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February 10, 1961 - Image 4

Resource type:
The Michigan Daily, 1961-02-10

Disclaimer: Computer generated plain text may have errors. Read more about this.

"We're Here For The Post-Inaugural Non-Gala"

Seventy-First Year
wil Preval"
als printed in The Michigan Daily express the individual opinions of staff writers'
or the editors. This must be noted in all reprints.

Wayne Speaker Po
Called 'Moral Cowar

Questionable By-Law
Should Be Tested

EGENTS BY-LAW on use of lecture
s and auditoriums is probably uncon
. California's Supreme Court declared
hat a law in that state which is sim-
e University's does not level with the
fornia Education Code requires any-
ring use of public school facilities to,
statement- of information." It must
at the facilities will not be used to
t program or movement for overthrow
deral government by force or violence
unlawful means.
ants must also state that they do not
such overthrow and are neither Con-
ront nor Communist-action organiza-
UDENT organization at the University
to hold a lecture in a'University lec-

ture room or auditorium, it has to present a.
form, which the University lecture committee
reviews, that asks:
Have you investigated the background of
the proposed speaker to determine whether he
will meet the requirements of the Regents' 'by-
law set forth on the back of this application?
Is the proposed speaker a member of, or
active in, any Communist or Communist-front
THE BY-LAW REFERRED to is 8.10 and its
terms closely follow that of the California
Education Codek " .No addresses shall be al-
lowed which urge the destruction or modifica-
tion of government by violence or other unlaw-
ful methods, or which advocate or justify con-
duct 'which violates the fundamentals of our
accepted code of morals."
We urge a case to test this by-law, as the
American Civil Liberties Union tested the Cali-
fornia law by requesting use of the school
facilities while refusing to file the "statement
of information."
For it seems to us that the opinion Justice
Maurice T. Dooley, Jr. wrote for'the California
Supreme Court could equallyapply:
The requirement acts as "a prior restraint
on the rights of freespeech" and might also
"prevent lawful assemblies and the lawful exer-
cise of free speech upon an erroneous (even if*
plausible) finding." Further, in the struggle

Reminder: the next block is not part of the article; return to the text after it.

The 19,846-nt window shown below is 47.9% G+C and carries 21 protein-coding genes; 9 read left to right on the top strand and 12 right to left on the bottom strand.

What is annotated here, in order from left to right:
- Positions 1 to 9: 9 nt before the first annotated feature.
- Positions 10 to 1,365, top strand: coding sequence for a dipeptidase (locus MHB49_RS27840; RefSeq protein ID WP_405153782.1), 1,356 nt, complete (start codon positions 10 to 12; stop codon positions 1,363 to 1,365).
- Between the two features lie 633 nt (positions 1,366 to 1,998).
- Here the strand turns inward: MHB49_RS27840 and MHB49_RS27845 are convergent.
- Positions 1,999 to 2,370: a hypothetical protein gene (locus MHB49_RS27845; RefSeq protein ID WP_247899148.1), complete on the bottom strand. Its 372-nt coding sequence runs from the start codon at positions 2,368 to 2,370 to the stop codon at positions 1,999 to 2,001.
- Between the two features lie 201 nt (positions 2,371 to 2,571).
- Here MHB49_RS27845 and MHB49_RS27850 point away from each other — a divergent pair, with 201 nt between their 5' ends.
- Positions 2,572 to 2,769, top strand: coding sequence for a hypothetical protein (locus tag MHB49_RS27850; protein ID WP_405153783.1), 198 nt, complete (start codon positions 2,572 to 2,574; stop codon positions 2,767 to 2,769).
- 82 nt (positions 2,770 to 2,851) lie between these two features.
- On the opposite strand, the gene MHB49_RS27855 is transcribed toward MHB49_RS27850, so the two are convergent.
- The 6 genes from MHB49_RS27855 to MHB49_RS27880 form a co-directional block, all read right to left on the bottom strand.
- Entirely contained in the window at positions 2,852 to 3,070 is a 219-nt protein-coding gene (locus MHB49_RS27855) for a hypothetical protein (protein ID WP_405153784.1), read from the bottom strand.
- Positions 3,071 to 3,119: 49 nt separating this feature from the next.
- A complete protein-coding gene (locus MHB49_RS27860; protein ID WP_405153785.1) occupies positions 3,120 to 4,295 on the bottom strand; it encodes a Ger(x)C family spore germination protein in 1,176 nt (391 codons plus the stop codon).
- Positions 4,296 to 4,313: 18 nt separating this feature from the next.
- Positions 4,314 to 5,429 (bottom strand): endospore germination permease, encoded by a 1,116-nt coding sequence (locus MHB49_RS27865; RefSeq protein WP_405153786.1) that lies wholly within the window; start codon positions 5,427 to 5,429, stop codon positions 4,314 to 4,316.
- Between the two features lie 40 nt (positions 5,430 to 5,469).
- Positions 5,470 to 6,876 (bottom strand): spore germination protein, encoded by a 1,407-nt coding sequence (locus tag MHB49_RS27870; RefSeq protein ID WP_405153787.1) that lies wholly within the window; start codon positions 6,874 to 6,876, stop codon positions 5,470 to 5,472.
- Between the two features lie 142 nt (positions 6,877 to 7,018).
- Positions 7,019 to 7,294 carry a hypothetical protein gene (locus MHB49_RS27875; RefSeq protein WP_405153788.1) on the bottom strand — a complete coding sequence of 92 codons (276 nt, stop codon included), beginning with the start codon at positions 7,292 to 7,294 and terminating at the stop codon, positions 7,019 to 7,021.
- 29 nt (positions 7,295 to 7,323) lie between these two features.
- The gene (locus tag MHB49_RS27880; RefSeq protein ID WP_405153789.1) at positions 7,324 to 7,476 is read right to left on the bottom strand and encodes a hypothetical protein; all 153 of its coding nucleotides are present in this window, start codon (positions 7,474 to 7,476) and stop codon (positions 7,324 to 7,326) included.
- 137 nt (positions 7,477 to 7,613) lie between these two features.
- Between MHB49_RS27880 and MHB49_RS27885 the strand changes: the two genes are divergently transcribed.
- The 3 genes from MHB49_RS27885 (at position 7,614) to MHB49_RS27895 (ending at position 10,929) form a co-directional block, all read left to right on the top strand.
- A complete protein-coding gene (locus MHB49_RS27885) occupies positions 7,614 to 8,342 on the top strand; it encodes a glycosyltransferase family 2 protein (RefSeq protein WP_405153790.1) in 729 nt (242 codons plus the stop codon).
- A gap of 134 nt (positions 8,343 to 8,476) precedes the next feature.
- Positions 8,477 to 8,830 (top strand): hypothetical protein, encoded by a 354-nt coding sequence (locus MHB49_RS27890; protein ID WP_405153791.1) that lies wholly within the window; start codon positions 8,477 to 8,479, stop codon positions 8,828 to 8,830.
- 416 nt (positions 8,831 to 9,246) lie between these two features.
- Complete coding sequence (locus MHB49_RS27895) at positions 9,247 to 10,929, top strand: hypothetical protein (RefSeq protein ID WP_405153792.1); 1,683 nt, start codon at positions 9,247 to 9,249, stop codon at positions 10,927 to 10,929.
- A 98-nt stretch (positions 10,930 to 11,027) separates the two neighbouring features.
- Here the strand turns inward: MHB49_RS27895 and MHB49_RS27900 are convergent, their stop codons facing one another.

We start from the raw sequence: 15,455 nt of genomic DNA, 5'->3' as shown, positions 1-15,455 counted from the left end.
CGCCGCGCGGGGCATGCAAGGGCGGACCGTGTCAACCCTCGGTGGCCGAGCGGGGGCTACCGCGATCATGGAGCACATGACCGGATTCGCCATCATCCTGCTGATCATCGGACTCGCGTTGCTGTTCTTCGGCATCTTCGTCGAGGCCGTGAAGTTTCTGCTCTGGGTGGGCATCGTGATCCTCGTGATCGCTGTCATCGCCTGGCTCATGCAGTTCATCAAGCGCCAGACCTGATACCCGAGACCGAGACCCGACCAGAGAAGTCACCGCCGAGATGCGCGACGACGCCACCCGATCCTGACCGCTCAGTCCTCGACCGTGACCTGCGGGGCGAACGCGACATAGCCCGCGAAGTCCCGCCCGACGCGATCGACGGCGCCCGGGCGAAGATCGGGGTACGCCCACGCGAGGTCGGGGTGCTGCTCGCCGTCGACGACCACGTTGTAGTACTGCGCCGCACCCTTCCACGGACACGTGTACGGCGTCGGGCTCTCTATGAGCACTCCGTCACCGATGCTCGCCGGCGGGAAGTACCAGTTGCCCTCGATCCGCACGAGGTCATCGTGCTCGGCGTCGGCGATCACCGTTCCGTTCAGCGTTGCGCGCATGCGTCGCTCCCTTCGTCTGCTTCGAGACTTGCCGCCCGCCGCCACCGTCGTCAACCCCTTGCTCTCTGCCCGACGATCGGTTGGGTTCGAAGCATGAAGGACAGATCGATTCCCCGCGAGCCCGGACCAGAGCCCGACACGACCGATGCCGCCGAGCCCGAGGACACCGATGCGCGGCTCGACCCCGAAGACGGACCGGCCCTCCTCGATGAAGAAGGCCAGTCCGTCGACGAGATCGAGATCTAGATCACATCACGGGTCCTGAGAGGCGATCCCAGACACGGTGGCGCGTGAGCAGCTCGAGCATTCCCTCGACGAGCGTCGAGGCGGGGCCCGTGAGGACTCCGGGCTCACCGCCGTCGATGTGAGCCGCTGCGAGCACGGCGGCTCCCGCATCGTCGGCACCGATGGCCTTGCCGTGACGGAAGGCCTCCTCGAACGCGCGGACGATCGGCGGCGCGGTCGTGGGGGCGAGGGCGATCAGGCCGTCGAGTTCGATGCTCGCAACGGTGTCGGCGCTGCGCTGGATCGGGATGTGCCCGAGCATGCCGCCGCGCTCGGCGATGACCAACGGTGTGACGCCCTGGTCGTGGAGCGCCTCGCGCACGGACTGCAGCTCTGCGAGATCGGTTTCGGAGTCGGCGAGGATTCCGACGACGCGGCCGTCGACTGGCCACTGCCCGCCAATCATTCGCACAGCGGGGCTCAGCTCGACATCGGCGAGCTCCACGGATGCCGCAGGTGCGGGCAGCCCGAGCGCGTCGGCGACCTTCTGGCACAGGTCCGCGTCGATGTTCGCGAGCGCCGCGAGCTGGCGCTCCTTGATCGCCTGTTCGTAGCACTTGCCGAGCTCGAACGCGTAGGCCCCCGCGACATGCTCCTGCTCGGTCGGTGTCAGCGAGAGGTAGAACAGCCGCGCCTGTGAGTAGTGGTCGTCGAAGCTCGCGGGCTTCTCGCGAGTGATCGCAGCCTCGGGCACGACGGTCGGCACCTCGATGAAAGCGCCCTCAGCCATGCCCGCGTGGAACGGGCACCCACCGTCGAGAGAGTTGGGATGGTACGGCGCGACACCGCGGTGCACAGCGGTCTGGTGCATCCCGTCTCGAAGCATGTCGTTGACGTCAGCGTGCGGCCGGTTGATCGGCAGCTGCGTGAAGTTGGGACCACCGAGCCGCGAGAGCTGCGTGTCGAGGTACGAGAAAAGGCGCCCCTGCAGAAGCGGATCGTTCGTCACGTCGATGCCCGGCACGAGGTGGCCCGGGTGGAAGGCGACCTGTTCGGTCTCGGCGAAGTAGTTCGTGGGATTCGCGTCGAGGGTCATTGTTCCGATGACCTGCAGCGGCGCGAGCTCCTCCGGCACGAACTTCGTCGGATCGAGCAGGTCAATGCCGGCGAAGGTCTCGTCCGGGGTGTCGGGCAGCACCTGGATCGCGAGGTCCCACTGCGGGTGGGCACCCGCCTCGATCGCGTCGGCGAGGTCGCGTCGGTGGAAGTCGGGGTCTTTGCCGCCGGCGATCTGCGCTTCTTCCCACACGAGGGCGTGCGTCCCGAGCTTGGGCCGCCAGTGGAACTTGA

against the Communist threat "we must be
careful not to adopt the Communist methods."
City Editor


8 SAID that a gift should be something
e recipient wouldn't buy for himself-
thing wished-for, not a necessity. Per-
selection of senior class gifts in recent
was based on a similar principle
at wish hiding wistfully in the heart of
nversity will be gratified this year? ?A
engraved rock would only be trite We
hiave flags ... A thing of beauty is a joy
er, but for two years now the UGLI has
ed one . . .
at do you get for the person who has
-. S.

State GOP Chairman Tends to Right

Swainson Plan Faces Needs

oposals for tax revision bring with them
it hope that Michigan's fiscal problems
last be brought to an end.
ig in a spirit of compromise, while at
ne time following the basic tenets of his
previous position, Swainson has evolv-
rogram which contains "something for
)dy" but still reflects consistency with
nost unanimous recommendations of lo-'
i national tax experts. '
nost important and perhaps controver-'
omnmendation, the enactment of a three
it flat-rate income tax will serve to pro-
e state with an elastic method of taxa-
temper the wildly fluctuating revenues
t in by the inadequate four per cent
ix. Proposing that the new tax be flat-'*
ther than graduated as has been favoredA
e Democrats and such experts as Prof.
Brazer of the economics department,
on artfully appeals to moderates and
atives whose fear of "creeping socialism"a
ex-Governor G. Mennen Williams'
bed plan.
IN ORDER to prevent the income tax
im becoming too regressive, placing an
able heavy burden on low income famil-
ainson proposes that a system of'exemp-
e instituted resembling the federal In-
ax policy. Low-income groups would be
"rther by his recommended elimination
four per cent sales tax on food and the
r cent tax on prescription drugs. Thus
earner who makes $5,000 and has a
of four would pay an income tax of $63
ild have, according to professional stud-
estimated $50 on food and rugs. Oddly
it is this provision of Swainson's plan
has so far reaped the most criticism as
equential" and "inedaquate."
nson also lays the groundwork for a
tory method of at last securing adequate
or local government. The state's locali-
re been under extreme fiscal pressures
rs, but their problem has been over-
ed by the more dramatic and almost
is crises of the state government. Swain-,
s proposes that an additional one-half
it be added to the personal and cor-
income tax exclusively for the use of lo-
An alternate Swainson plan asks that
allties be provided with the option of
their own income tax up to one per
proposal to provide "relief" for Michi-